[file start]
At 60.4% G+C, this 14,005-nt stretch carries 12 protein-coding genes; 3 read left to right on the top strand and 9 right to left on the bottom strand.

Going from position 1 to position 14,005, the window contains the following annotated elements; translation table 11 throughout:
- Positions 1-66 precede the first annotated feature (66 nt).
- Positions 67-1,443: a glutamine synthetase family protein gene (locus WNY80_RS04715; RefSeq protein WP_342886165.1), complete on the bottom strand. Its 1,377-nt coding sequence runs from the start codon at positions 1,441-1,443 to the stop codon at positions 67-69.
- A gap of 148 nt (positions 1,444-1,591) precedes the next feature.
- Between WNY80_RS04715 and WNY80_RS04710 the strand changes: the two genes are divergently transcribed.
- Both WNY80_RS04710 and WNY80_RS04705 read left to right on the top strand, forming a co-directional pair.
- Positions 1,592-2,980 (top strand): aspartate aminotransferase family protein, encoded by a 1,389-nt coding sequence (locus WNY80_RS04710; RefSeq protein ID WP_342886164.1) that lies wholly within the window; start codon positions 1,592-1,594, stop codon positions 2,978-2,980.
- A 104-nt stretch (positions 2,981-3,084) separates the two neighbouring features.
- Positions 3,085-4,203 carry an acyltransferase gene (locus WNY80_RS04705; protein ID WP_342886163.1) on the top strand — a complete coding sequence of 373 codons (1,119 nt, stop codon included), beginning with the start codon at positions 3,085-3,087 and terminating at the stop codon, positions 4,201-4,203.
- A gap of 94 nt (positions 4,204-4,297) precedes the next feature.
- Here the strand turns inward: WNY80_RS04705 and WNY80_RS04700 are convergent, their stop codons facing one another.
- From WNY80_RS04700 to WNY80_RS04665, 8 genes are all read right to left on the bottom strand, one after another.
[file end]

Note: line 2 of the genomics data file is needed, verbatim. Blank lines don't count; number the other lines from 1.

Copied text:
Going from position 1 to position 14,005, the window contains the following annotated elements; translation table 11 throughout: